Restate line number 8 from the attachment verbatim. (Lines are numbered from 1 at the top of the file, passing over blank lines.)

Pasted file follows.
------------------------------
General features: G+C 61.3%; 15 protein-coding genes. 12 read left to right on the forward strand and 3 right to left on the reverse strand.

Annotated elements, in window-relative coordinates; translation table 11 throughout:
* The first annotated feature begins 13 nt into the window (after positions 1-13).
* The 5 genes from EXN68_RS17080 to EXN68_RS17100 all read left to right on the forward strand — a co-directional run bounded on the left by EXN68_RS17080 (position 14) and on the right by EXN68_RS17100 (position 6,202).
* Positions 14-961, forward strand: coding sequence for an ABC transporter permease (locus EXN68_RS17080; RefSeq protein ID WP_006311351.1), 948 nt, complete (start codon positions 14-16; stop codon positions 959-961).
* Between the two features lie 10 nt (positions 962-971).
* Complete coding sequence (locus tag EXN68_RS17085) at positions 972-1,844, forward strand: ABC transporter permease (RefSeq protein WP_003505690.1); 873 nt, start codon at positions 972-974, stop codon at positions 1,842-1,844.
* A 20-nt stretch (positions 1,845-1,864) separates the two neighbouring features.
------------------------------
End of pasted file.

* A 20-nt stretch (positions 1,845-1,864) separates the two neighbouring features.